Chip Kelly has explained himself after 42 other games in his NFL coaching career, from upset wins to stunning losses to a playoff clincher and postseason defeat. But there has not been a week that started like Monday, with his team faltering, public support waning, and a four-day turnaround before a game that could determine whether his third season can be rescued.

The Eagles' 45-17 loss to the Tampa Bay Buccaneers on Sunday was their second straight defeat and dropped them to 4-6. It's the latest in the calendar the team has ever been two games below .500 under Kelly. At risk of falling to the worst record in his three years as coach, Kelly finds himself at a crossroads. And there won't be any dramatic changes in the next three days - no coaching dismissals, no major lineup disruptions, no scheme overhaul for the Thanksgiving game against the Detroit Lions.

What might seem like insanity to others is simply Kelly trusting those he has brought to Philadelphia and the philosophies that made Jeffrey Lurie bring him here.

"We got outplayed, we got outcoached, didn't do a good job coaching in that football game, and that's what it is," Kelly said. "But that's all it is, and we need to move forward."

His players did not give Kelly much reason for confidence on Sunday. The Eagles were overmatched against the Buccaneers, who amassed 521 yards, including 283 in the ground game. The Bucs passed for five touchdowns and forced four turnovers, including one they returned for a score.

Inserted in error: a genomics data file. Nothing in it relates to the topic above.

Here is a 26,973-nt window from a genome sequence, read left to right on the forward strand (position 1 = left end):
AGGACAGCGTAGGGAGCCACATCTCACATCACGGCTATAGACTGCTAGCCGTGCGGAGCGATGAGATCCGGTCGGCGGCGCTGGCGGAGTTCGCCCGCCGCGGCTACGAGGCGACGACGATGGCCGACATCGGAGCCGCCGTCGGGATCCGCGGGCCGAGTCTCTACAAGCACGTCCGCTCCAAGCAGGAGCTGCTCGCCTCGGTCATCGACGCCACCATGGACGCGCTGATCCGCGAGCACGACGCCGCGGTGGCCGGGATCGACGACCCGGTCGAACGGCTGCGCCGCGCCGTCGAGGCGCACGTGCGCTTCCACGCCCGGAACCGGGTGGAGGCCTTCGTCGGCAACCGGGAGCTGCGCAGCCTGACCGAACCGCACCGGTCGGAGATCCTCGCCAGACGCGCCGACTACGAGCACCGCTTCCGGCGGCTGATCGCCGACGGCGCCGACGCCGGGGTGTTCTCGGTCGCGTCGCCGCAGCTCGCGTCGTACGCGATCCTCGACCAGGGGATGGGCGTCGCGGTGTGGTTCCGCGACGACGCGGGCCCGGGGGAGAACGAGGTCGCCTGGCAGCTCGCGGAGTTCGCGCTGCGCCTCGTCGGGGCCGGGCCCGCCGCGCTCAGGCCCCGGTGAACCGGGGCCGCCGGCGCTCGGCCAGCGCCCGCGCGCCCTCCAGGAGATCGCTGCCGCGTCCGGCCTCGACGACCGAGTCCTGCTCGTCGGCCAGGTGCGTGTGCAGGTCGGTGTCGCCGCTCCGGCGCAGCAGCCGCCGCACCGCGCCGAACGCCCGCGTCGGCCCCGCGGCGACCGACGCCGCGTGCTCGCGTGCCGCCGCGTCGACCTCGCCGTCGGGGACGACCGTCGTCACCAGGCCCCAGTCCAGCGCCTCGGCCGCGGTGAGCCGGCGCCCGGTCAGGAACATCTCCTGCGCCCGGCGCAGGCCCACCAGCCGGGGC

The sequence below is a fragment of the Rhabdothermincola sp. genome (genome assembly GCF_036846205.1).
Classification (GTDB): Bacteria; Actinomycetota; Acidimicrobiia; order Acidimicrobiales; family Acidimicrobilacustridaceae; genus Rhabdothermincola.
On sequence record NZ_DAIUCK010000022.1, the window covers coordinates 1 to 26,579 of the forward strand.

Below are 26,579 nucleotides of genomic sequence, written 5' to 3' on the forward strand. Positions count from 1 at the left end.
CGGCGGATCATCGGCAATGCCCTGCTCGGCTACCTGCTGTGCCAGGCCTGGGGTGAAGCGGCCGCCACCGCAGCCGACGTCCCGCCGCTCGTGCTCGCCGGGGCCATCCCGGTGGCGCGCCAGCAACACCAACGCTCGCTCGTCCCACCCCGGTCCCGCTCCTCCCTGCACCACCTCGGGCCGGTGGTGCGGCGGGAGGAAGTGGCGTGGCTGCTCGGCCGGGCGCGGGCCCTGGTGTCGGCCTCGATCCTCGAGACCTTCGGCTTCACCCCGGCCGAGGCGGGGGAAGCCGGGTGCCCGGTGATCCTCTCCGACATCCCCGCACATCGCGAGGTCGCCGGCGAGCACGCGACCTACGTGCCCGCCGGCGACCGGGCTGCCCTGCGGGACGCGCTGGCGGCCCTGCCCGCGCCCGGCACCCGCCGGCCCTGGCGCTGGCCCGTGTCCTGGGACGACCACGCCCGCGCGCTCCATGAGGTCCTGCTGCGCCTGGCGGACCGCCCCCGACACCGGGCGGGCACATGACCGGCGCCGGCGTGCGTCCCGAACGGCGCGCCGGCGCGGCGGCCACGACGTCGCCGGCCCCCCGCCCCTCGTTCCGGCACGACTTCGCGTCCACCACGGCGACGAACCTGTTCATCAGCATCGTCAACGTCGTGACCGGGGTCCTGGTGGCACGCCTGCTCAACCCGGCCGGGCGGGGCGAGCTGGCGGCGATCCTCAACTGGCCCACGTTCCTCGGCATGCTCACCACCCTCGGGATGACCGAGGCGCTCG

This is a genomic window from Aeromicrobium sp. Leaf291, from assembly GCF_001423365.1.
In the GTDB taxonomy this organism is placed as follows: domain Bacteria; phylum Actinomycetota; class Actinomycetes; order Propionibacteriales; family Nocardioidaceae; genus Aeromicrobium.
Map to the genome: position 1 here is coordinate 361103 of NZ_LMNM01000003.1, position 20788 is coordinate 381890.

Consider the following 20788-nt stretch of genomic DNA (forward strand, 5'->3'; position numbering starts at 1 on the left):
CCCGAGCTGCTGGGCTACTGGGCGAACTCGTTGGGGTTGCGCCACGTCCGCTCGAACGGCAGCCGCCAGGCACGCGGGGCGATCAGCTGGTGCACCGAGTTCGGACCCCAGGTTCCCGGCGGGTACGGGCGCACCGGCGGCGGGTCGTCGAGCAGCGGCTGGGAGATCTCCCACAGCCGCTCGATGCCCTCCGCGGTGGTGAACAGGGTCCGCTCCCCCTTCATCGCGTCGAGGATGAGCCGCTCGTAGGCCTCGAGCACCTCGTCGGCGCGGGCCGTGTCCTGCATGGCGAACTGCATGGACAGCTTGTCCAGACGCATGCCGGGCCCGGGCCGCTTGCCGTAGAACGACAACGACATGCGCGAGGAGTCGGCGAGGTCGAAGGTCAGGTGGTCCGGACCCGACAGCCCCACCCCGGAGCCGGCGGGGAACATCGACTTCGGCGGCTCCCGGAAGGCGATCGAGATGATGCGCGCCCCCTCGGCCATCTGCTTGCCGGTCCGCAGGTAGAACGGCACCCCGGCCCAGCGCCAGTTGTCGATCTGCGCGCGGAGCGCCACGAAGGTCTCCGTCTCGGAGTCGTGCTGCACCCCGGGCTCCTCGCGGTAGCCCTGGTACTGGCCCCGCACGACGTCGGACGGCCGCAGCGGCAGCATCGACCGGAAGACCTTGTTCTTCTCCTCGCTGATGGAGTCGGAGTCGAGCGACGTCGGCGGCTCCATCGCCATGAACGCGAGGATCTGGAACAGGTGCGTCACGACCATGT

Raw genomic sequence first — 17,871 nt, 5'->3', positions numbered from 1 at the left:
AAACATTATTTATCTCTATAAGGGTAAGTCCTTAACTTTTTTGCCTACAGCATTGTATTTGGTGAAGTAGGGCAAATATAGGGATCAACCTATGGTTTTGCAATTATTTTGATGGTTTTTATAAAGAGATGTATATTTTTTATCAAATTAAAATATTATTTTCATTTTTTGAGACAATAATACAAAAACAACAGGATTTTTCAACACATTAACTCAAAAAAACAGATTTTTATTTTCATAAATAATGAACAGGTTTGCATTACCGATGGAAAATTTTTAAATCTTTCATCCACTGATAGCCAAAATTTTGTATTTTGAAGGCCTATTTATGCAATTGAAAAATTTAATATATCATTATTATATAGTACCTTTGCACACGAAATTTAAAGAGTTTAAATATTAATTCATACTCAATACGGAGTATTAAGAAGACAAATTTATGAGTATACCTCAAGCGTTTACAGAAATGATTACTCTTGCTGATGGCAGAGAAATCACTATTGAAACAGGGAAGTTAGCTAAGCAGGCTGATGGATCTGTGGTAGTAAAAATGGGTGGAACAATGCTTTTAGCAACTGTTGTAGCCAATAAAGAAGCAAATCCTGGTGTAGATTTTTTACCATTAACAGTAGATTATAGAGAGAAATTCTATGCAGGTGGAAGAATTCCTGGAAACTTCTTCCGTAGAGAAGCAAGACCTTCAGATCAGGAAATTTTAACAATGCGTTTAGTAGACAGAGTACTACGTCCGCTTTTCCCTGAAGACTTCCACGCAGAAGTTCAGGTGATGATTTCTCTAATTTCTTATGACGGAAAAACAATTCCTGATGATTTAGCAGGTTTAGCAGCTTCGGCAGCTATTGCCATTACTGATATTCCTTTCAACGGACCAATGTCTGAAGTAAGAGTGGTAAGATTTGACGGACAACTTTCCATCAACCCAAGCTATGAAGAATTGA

"It did not look better the second time around," Kelly said. "Fortunately for us we've got a game on Thursday, so we've got to move on and get ready to play Detroit right now."

They'll need to fix some areas first. In short time, they need to determine what's wrong with a run defense that is the focus of their defensive philosophy. The three biggest rushing outputs they've allowed this season have come in the last four weeks. They've gone from the NFL's third-ranked rushing defense to the 25th.

Kelly blamed four big runs for the problems. In the other games, the yardage came in small chunks instead of big pieces. He said the Eagles need to do a better job tackling and fitting into gaps, although the viewer could have offered that same solution. Kelly said he did not think the problem was defensive coordinator Bill Davis, who calls the plays.

"I've got tremendous confidence in Billy Davis," Kelly said. "I think he's a hell of a football coach."

On offense, Kelly saw backup quarterback Mark Sanchez continue his habit of turning the ball over. One interception before halftime thwarted a potential scoring opportunity. Two more in the final quarter added to his streak of throwing fourth-quarter interceptions in losses. Kelly said each one comes down to the individual decision and is based on what Sanchez saw and the coverage he expected. The viewer at home also could have made Kelly's recommendation for what Sanchez should have done on the first interception.

"Not thrown it to Tampa Bay," Kelly said.

With insight like that, it's no wonder Kelly is making $6.5 million per season. But Kelly did not absolve himself from responsibility. He put the blame for the loss on everyone - from the players to the coaching staff.

Kelly also has drawn the ire of fans who expected more this season. Safety Malcolm Jenkins said, "It comes with the territory," and the Eagles are "not in this business to be affected by what people say." Their performance is why there's so much criticism, though. Time is running out to change it.

"No one is happy about what our record is right now," Kelly said, "and all we can do about it is prepare and get ready to play Detroit."